A friend posted a link to a story in West Texas where a guy was arrested under a fairly recent Texas statute (passed this decade) regarding “Indecent Photography”.
The article is here: Man Charged with Secretly Photographing Women, Kids
My objections do not have to do with the speciifics of THAT case. So in fairness, you’ve been warned, and if anyone bothers to drop by and argue why that individual is really and truly a died in the wool pervert, I will suggest a remedial reading course for them. There are plenty of bad laws that CAN be put to good use… the problem is that if a law is witten in a way that it could be easily interpreted to be used to arrest people that are doing nothing wrong… it is a bad idea.
The law in question is as follows:
§ 21.15. IMPROPER PHOTOGRAPHY OR VISUAL RECORDING.
(a) In this section, “promote” has the meaning assigned by Section 43.21.
(b) A person commits an offense if the person:
- (1) photographs or by videotape or other electronic means visually records another:
- (A) without the other person’s consent; and
- (B) with intent to arouse or gratify the sexual desire of any person; or
- (2) knowing the character and content of the photograph or recording, promotes a photograph or visual recording described by Subdivision (1).
(c) An offense under this section is a state jail felony.
(d) If conduct that constitutes an offense under this section also constitutes an offense under any other law, the actor may be prosecuted under this section or the other law.
Having read the statute he’s charged with and seen it misapplied by an officer in my own town (see http://dallas.org/node/88) … the law itself scares me more than any photographer. In the Southlake case the county prosecutor was smart enough to refuse to prosecute, but the Southlake Police spokesperson had already released the man’s name and town of residence and pretty much publicly branded him as a pervert for taking photographs at a public event.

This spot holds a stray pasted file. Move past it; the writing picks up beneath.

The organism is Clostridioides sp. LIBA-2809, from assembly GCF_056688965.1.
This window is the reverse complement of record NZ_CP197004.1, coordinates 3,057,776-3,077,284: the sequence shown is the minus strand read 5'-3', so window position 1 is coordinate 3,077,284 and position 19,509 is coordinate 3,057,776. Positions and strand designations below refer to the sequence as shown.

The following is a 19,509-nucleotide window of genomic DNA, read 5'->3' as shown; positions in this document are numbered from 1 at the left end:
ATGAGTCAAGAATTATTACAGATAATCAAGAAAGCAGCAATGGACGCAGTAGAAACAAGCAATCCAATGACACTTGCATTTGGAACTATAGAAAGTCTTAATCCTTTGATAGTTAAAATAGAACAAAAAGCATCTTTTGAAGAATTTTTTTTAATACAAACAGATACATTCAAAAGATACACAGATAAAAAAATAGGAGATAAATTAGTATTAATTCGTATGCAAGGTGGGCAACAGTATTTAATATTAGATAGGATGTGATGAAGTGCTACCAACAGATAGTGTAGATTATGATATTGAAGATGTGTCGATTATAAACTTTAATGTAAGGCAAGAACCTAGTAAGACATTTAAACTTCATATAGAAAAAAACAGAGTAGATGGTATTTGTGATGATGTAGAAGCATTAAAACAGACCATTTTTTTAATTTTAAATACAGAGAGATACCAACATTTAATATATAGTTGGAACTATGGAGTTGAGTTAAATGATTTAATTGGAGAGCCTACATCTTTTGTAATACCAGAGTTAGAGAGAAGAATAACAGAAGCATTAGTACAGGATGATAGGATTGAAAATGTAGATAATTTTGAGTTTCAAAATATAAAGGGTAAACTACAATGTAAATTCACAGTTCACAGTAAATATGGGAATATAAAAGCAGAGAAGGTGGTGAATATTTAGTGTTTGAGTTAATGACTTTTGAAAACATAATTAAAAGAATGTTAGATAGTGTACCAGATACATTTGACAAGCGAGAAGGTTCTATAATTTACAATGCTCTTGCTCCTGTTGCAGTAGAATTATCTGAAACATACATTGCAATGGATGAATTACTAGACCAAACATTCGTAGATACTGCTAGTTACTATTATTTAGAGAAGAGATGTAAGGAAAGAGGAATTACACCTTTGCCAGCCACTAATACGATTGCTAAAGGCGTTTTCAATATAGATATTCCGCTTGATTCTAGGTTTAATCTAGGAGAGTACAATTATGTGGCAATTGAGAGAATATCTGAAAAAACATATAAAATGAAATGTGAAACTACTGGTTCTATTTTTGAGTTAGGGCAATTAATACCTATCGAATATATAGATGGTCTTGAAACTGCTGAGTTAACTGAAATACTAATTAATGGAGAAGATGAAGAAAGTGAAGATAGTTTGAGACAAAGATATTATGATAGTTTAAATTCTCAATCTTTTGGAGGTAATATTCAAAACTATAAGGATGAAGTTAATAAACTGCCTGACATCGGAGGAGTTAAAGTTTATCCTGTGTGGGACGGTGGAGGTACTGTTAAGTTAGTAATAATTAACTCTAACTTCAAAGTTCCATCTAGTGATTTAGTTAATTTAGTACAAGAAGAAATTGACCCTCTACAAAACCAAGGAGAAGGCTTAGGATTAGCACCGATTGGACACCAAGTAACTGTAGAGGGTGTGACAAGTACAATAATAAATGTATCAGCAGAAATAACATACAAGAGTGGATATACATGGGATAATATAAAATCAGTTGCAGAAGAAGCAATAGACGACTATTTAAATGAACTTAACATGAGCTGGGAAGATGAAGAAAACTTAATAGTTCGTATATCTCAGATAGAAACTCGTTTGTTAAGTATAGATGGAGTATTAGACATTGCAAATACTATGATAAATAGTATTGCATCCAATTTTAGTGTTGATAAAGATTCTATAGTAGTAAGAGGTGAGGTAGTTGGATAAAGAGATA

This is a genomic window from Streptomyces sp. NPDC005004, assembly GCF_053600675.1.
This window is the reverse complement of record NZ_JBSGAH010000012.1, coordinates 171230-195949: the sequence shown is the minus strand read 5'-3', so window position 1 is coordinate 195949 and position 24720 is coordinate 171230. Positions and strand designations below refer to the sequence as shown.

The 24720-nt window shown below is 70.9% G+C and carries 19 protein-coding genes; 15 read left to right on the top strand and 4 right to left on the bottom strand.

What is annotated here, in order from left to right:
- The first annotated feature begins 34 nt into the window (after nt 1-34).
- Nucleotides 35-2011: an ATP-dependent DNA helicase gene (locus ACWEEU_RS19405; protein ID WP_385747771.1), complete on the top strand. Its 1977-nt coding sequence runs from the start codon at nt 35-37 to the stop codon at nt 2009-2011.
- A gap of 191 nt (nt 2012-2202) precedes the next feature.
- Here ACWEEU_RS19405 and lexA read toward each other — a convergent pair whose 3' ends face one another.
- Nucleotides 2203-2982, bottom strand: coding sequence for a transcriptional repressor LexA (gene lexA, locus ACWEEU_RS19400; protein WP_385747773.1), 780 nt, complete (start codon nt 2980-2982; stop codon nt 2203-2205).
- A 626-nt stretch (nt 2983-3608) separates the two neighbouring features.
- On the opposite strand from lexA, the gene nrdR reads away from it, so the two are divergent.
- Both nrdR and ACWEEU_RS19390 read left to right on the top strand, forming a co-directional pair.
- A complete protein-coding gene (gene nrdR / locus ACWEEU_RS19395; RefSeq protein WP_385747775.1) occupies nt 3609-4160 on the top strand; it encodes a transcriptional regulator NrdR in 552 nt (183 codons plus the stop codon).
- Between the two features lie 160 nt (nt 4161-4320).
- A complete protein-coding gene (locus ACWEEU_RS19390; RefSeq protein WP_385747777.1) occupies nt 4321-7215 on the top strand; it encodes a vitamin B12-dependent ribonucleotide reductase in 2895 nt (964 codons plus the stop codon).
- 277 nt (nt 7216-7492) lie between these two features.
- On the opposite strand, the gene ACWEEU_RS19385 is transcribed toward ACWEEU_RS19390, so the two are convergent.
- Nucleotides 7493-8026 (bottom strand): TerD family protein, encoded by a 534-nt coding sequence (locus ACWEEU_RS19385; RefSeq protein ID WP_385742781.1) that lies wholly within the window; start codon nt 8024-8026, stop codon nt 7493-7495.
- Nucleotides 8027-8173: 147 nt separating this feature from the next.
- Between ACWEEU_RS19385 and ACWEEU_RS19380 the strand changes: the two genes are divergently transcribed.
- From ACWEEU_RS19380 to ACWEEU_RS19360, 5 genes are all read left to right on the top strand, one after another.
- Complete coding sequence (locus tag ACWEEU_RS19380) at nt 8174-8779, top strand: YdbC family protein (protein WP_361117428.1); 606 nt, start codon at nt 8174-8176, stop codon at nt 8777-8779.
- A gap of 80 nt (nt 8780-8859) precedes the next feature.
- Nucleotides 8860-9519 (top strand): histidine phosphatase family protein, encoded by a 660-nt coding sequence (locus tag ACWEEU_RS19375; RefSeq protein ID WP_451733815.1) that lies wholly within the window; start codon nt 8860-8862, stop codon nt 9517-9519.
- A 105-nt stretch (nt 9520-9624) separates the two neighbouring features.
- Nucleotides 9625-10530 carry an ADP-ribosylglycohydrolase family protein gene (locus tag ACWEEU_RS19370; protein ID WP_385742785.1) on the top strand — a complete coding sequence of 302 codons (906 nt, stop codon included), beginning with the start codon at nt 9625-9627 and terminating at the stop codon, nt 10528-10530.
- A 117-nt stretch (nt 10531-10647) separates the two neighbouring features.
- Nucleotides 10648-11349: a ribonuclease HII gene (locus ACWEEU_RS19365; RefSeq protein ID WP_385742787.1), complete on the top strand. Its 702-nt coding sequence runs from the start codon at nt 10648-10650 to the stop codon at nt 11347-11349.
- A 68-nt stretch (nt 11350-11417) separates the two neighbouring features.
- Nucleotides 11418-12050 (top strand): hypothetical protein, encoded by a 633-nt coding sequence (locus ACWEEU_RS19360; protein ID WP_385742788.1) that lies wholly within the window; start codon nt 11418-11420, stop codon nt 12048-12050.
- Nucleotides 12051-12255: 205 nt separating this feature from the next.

Try running onto the field at Cowboy stadium to get consent before taking a picture of one of the babes they put onto the field. [HINT: Won’t be easy, but it’ll be MUCH easier than taking a picture of their cheerleaders which *cant* be perceived as “arousing”.]
Seriously… the law includes photos taken “with intent to arouse or gratify the sexual desire of ANY person.”
I don’t know how they can prove intent in this case, but I grew up in a good Baptist environment, and frankly at a certain age half the Sears catalog was “arousing”. All it would’ve required to put any guy I knew in jail would be for the picture to include a female, and it automatically fit this statute. Our high school yearbook photographer coulda been jailed for life.
HATE it when I agree with the ACLU, but the law is bad. If limited it to those in a position to expect privacy ( a dressing room or bathroom) I see use. Photographing someone in public wearing what they put on to go out should be ok.
There are those that’d argue the law is intended to combat pervs that’d take pictures serrupticiously in a bathroom or dressing room and publish them on the net. Well, a law that combats that is a great idea… this just isnt it. This could be interpreted to include any shot of a bikini clad girl at a beach.
[Note to self: Print up consent forms next time you go to Padre.]
Personally I find the majority of photos taken of me are embarrassing regardless of what I’m wearing, but that’s just because they tend to provide very graphic proof I’m not *really* still the same age as I act. There’s a little cognitive dissonance in play.
Still, pictures of people dressed in what they put on to go out in public have never been a problem before. My thought is if somebody can take a photo of you in public that’s worthy of a felony charge… you seriously oughta rethink your wardrobe choices.